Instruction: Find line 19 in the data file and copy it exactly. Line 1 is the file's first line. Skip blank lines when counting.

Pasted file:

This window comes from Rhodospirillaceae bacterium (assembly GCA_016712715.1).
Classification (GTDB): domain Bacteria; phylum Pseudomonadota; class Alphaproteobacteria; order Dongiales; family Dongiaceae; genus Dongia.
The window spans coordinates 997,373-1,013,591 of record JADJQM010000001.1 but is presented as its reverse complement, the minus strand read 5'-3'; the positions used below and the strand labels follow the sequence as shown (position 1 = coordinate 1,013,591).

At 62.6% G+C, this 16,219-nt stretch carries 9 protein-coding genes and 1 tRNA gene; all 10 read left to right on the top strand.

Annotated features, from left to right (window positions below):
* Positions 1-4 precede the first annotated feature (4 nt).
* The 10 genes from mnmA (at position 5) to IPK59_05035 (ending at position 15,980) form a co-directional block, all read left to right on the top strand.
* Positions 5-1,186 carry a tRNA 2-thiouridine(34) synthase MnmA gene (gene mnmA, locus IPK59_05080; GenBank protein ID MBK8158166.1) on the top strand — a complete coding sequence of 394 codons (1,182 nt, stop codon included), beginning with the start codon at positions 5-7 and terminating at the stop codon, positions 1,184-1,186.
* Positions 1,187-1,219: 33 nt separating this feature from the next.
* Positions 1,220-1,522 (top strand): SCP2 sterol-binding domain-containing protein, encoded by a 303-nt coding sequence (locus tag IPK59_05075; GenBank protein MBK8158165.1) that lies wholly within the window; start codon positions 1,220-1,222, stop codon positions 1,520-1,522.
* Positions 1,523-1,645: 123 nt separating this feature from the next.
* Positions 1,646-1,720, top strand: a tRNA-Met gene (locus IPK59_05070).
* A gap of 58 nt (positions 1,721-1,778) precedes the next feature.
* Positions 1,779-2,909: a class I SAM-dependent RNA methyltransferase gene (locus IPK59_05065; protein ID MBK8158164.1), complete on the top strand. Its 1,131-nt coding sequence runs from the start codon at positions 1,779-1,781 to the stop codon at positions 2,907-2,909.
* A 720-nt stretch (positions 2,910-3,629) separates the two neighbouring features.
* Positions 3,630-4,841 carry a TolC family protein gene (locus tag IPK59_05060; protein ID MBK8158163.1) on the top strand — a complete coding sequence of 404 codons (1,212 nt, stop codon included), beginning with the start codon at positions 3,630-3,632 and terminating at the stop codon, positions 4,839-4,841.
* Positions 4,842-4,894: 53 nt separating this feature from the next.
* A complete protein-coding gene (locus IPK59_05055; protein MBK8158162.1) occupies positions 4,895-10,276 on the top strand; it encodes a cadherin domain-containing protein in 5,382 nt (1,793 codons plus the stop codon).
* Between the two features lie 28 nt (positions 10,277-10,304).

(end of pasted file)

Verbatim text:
* Between the two features lie 28 nt (positions 10,277-10,304).